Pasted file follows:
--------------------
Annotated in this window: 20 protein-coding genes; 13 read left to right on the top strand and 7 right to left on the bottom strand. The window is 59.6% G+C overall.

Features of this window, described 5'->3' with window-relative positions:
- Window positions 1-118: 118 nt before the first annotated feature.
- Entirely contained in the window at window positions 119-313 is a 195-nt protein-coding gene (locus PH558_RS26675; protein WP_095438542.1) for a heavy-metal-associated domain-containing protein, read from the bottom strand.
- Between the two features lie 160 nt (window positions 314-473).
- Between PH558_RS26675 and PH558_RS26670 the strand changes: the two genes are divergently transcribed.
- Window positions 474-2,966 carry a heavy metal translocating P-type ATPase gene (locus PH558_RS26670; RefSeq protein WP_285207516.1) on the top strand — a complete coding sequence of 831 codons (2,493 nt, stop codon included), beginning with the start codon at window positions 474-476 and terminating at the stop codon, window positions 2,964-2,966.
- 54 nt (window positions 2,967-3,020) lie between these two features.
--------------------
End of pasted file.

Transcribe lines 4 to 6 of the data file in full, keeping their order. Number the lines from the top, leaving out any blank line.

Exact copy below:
- Entirely contained in the window at window positions 119-313 is a 195-nt protein-coding gene (locus PH558_RS26675; protein WP_095438542.1) for a heavy-metal-associated domain-containing protein, read from the bottom strand.
- Between the two features lie 160 nt (window positions 314-473).
- Between PH558_RS26675 and PH558_RS26670 the strand changes: the two genes are divergently transcribed.